Schär echoes these sentiments. “Bringing Dev and Ops engineers together into one team with one mission and a joint responsibility as DevOps engineers.” Wilhelms, also looking at teams, adds that cross-functional work among all biz, dev, ops, and other partners is a way to make significant improvements to value creation.

“Having an interdisciplinary team working towards the same goals makes significant difference compared to working in silos with each having their own interpretation of goals,” he concludes.

Fletcher adds to the team concept, “having an evangelist/training team that empowers others with DevOps-centric skills and tooling,” is a pattern that has led to success.

Rosalind Radcliffe, distinguished engineer, chief architect for DevOps for enterprise systems at IBM, believes that the best pattern is to include all parts of the organization. She goes on to explain, “those organizations that include all types of development and operations have the greatest return for their transformation.”

Some of the more unique standout patterns included Dr. Tuuli Bell, partner account manager at Tasktop, who identifies continuous improvement as her favorite pattern. Rogers’ favorite pattern is to make everything a service, and make sure all the services have a clear owner

Jacques discusses the value of communication and transparency, adding ChatOps to the list of favorite patterns. He shares his personal experience with ChatOps, “witnessing how work was getting done, we saw that chat was the most used form of communication. Evolving to ChatOps and throwing robots and the continuous delivery pipeline in the middle of the conversations enabled Dev and Ops and the pipeline to collaborate very efficiently, without the need of a re-org, which is always hard on people.”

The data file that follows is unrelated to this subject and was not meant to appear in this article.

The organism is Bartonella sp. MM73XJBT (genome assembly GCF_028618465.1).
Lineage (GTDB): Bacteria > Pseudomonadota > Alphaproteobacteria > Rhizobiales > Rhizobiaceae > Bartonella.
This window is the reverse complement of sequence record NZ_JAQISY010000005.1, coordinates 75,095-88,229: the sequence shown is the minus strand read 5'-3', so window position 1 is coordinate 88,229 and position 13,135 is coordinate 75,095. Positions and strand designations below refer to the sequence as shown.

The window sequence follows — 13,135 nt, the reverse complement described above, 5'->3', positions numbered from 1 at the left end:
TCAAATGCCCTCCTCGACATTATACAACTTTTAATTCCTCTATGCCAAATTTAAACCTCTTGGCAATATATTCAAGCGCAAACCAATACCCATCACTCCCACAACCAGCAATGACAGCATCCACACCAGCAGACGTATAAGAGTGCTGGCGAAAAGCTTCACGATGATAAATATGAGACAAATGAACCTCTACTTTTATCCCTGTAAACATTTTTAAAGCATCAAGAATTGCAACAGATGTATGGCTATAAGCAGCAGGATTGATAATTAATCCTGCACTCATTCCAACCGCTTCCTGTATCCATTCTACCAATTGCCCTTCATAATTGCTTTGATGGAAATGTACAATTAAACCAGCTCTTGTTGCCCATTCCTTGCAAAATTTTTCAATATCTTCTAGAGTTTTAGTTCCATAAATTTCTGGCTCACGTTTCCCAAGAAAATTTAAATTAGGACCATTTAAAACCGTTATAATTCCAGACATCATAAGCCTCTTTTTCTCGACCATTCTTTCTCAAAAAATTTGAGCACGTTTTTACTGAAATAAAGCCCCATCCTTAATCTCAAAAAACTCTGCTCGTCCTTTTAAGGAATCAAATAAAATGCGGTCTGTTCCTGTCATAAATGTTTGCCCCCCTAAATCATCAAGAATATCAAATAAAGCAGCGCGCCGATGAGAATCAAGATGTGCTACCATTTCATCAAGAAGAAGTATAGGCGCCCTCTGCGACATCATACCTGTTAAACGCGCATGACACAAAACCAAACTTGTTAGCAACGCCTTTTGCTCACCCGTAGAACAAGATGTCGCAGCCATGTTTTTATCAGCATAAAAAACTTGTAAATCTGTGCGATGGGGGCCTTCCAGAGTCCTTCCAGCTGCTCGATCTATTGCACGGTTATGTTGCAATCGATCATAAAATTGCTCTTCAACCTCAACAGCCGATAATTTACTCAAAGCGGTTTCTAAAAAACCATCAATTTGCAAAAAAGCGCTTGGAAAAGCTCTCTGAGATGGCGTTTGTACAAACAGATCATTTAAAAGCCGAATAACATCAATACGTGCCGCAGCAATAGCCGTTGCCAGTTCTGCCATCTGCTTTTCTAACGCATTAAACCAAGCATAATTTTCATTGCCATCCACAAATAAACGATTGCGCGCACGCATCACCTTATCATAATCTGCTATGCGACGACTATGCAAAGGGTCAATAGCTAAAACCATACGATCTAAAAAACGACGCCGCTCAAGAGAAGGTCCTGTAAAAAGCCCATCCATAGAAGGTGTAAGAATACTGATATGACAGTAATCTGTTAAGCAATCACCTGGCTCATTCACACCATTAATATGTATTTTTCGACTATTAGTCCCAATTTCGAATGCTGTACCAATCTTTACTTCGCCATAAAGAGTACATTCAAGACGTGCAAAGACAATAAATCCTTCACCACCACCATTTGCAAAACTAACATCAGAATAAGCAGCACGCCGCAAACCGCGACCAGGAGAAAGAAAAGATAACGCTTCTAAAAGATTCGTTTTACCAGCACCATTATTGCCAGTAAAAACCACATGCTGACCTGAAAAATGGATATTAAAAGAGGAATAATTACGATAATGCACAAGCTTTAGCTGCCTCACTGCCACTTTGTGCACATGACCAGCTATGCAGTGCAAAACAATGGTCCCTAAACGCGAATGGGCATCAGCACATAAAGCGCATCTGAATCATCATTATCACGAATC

Register for the DevOps Enterprise Summit London with code “DEEPDIVE20” at checkout for 20% off! Hurry though – this deal ends May 3, 2017 so don’t delay:  

The speakers certainly offer a diverse set of patterns that have helped them achieve success through a DevOps journey. We are looking forward to their upcoming sessions at DOES17 London to dig into these lessons learned and learn the approach to the patterns that have guided their paths.

Interested in speaking at DevOps Enterprise Summit in the future? You can now apply to become a speaker at the DevOps Enterprise Summit San Francisco, November 13 – 15, 2017. The call for papers is officially open and you can submit here. If you are eager to share your transformation story, read this blog from Gene Kim on how to get accepted.

- About The Authors

Trusted by technology leaders worldwide. Since publishing The Phoenix Project in 2013, and launching DevOps Enterprise Summit in 2014, we’ve been assembling guidance from industry experts and top practitioners.